Are there too many police or are there too few? In the months since Black Lives Matter activists first organized protests against police violence, the concept of over-policing has become key in understanding the dynamic against which they fight, especially in dramatically over-policed places like Ferguson. Some opponents contend that black communities are actually under-policed, citing rates of violent crime and 911 response time as the reason to increase police presence. The focus on numbers, however, belies the fact that both over- and under-policing have been used to oppress black communities.
On Tuesday night in East Harlem, a man named Tyrone Howard allegedly fired a single shot at NYPD officer Randolph Holder, striking him in the head and killing him. Holder’s death is a tragedy, and despite what New York City mayor Bill de Blasio would have you believe, it has nothing whatsoever to do with prison reform.
In July, a man was assaulted by police offers for allegedly falling asleep on the train on his way home from work. "For what?!" the man yells repeatedly, as officers attempt to cuff him. "I ain't do shit...I just wanna go home." The pain and distress in his voice are audibly clear, and the reasons for which he is being arrested seem arbitrary at best. "Record all of this, please!" he says to others on the subway car. This incident would seem outrageous if the occurrence of police officers abusing their power—a power, we should not forget, that is entrusted to them by the public—weren't so commonplace in New York City.
Is it just Mardi Gras or are all New Orleans cops this cool?
In America, getting arrested is perhaps the easiest part of dealing with law enforcement. Then comes the court fees, probation, and, of course, paying a company to stop posting your mug shot online.
As all schoolchildren know, the Firsteenth Amendment of the U.S. Constitution reads, "No law passed by the federal government may be enforced UNLESS it is cool with a bunch of sheriffs of rural counties." Leave it to the NObama administration to flagrantly ignore this Divine Right of Random Sheriffs to Decide About the Legality All Laws Based on Just Whatever Pops Into Their Heads.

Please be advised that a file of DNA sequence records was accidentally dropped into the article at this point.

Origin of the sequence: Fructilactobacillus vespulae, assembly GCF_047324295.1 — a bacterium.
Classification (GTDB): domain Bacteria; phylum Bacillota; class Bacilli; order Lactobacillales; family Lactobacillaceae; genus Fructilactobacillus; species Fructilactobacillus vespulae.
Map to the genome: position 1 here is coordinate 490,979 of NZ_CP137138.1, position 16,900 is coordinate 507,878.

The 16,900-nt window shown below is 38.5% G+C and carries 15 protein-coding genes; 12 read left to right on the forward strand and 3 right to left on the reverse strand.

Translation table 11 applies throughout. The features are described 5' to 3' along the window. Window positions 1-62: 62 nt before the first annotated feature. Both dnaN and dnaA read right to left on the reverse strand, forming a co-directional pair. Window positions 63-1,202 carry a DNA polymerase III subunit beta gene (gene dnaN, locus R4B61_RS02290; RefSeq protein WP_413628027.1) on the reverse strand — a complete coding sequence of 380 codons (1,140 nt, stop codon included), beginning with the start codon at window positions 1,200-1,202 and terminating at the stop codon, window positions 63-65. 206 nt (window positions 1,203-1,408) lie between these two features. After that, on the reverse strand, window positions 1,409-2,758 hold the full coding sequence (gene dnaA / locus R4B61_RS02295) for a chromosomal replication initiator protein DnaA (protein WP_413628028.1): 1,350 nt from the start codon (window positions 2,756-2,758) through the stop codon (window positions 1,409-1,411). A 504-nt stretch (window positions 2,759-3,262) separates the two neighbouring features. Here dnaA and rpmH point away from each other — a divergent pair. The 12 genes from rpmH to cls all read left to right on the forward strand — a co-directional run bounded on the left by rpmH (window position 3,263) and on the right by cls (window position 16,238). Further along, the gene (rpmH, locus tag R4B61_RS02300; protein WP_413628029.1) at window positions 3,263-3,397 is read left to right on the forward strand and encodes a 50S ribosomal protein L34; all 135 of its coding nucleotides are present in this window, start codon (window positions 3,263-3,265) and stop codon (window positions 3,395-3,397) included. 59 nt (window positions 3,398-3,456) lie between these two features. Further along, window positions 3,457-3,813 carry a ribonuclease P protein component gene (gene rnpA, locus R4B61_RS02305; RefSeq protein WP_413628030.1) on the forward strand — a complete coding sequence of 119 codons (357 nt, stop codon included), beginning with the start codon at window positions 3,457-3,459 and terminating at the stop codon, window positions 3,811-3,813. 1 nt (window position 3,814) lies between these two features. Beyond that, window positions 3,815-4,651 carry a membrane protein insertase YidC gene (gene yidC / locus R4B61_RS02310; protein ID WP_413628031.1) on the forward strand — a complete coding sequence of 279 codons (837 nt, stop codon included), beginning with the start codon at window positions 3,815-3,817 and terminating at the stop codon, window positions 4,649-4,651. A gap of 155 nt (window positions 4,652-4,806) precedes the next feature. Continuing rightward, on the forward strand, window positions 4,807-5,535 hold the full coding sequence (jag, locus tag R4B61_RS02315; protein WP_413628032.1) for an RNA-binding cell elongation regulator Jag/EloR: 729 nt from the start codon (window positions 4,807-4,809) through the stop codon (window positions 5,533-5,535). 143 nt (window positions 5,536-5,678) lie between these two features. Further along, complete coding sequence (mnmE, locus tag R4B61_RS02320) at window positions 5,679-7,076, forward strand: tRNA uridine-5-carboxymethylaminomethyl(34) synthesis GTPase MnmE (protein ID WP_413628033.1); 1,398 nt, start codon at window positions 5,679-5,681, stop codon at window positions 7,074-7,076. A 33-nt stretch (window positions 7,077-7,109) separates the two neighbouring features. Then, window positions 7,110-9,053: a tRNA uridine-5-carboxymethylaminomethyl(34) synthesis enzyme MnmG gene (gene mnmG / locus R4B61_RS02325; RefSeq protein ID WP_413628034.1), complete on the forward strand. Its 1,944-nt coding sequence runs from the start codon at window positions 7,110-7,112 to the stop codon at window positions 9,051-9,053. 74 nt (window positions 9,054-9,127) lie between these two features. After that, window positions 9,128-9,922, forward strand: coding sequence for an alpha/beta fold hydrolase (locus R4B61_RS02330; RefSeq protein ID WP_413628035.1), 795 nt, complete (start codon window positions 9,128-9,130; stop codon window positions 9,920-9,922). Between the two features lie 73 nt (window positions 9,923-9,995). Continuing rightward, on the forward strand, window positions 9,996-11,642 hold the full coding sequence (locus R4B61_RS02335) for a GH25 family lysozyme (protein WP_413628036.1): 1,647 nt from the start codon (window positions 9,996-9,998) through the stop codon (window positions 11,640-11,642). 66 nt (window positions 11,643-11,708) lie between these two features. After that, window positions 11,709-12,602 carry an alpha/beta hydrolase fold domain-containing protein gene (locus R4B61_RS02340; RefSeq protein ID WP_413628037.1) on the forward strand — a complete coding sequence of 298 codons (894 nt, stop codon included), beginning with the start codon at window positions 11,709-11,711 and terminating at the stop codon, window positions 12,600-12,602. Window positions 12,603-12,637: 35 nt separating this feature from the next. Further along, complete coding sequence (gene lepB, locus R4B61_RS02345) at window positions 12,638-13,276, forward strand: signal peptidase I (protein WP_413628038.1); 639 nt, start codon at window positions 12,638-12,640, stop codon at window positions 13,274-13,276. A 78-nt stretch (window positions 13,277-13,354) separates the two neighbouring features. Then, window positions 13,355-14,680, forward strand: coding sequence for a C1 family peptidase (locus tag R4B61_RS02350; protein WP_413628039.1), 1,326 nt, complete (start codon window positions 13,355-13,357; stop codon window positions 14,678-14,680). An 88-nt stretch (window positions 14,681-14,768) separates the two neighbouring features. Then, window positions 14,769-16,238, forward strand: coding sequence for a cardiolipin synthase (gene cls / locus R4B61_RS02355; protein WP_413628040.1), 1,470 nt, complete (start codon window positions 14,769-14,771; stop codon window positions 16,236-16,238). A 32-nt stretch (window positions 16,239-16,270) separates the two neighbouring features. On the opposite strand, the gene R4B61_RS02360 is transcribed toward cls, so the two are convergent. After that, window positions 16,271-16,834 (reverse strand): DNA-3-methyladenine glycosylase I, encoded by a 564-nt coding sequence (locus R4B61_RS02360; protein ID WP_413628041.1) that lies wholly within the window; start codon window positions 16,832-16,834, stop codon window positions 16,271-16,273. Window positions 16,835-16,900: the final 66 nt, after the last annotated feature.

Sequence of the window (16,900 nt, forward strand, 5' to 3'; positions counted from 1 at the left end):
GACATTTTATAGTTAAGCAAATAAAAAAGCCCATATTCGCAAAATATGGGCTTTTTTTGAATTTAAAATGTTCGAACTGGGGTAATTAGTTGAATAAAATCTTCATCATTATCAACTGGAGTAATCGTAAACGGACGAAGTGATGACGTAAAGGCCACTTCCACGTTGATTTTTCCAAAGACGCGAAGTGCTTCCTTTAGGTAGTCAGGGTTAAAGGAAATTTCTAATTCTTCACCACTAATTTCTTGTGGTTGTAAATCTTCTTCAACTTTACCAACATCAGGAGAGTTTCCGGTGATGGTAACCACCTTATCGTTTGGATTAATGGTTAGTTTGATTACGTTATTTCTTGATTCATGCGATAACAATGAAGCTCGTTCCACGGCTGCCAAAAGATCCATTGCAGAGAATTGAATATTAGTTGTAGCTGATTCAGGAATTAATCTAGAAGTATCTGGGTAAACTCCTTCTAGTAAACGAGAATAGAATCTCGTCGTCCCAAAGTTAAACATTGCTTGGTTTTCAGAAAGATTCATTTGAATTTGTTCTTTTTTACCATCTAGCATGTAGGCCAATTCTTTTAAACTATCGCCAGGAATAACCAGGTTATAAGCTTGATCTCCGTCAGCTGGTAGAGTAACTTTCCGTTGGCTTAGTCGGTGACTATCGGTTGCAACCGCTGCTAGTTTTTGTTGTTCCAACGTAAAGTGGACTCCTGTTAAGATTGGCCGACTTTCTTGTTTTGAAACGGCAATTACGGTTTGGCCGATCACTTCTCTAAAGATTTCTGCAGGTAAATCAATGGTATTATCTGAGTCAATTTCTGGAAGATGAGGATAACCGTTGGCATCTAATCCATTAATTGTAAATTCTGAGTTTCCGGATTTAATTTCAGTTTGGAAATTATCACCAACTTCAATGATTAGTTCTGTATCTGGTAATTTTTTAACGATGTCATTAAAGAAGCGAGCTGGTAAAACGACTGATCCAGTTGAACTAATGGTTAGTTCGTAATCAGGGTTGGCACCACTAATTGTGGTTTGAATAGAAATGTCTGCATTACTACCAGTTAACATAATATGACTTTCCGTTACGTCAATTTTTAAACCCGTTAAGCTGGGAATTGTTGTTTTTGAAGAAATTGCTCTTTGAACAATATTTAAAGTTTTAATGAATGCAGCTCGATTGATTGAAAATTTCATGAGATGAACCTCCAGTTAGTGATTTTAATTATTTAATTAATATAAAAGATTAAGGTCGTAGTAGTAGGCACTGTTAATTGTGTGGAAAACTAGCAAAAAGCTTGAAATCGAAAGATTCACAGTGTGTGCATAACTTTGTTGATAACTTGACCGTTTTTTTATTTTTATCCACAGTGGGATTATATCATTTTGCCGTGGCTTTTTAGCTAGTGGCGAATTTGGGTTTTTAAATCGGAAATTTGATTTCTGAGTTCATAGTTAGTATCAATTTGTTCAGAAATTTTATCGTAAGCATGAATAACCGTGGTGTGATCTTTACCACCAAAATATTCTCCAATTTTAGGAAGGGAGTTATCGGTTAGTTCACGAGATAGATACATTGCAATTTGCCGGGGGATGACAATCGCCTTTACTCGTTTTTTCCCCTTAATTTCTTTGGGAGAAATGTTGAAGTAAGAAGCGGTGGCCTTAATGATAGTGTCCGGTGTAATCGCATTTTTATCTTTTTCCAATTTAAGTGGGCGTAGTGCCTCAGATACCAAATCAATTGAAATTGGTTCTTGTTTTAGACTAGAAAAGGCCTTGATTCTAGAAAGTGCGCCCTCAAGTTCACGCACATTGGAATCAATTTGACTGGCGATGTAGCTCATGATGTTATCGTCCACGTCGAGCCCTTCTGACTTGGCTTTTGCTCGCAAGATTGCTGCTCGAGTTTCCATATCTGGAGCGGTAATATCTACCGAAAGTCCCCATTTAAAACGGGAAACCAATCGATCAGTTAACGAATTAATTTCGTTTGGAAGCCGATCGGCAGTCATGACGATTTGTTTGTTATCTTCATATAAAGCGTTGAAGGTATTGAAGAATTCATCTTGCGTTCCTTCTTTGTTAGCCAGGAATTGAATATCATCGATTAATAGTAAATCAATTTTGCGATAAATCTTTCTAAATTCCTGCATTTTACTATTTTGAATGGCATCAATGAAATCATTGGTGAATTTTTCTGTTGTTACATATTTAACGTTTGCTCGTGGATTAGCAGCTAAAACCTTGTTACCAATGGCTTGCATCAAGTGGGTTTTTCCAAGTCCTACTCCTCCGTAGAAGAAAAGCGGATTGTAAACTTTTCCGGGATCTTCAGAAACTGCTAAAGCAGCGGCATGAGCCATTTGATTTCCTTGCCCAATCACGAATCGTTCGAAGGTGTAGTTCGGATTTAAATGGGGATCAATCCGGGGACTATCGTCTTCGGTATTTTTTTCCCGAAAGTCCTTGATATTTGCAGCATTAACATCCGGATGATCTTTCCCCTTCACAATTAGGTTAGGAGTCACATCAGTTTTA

By contrasting the ease with which Aurora shooter James Holmes ordered guns and ammunition online with the rapid FBI response when a Muslim would-be terrorist in Aurora sent a single suspicious email a few years ago, Denver Post columnist Chuck Murphy states the obvious in his column today: this mass shooting might have turned out very differently if James Holmes had been named Ibrahim or Mohammed.
On Tuesday night, millions of people on Twitter were talking about the recall election in Wisconsin, in which Republican Governor Scott Walker beat his Democratic challenger Tom Barrett. Some were gleeful; some were despondent. And some were violent: "KILL SCOTT WALKER KILL SCOTT WALKER KILL SCOTT WALKER KILL SCOTT WALKER KILL SCOTT WALKER KILL SCOTT WALKER! Ole Bitch Ass Pig Ass Nigga!!!!" tweeted a fellow named @__SupaMcNASTY__.
Once again this week, the FBI has foiled an incredibly unconvincing terror plot replete with plans that fail to strike fear in the heart of any American. Sami Osmakac, a 25 year-old in Tampa, Florida, has been arrested for allegedly plotting to destroy bridges and bomb nightclubs in the name of Islam. Anyone who's been to Florida knows that destroying nightclubs in Tampa would be a great public service, to the United States of America.
After collecting tips from (drunk? bath salts-addled?) witnesses and obtaining a warrant, a Santa Maria, California SWAT team stormtroopered the home of Hope and Javier Bravo Sr. in search of their son, Javier Bravo Jr. But he was already incarcerated. Which seems like something they should have known!
The Blue Code of Silence might be stronger than ever within the NYPD, but in Florida, cops aren't just snitching on other cops — they're chasing them down the Florida Turnpike at speeds in excess of 120 miles per hour, pulling them over, and reading them the riot act before placing them under arrest.
Emmett DeFrisco became Chicago's most famous cosplay kid yesterday after someone found his homemade, duct-taped, bricks-and-wires contraption in a public park, determined that the unusual object was a Suspicious Package, and called law enforcement. The whole park got shut down because of this thing!
The Washington D.C. police department used police cruisers as emergency vehicles at speeds of at least 80 miles per hour to escort Charlie Sheen from Dulles Airport in Virginia to his show in Washington, D.C. on April 19, 2011. Apparently, arriving in his private jet, Sheen was late for his performance and D.C.'s Homeland Security and Special Operations Division authorized and approved the high speed escort.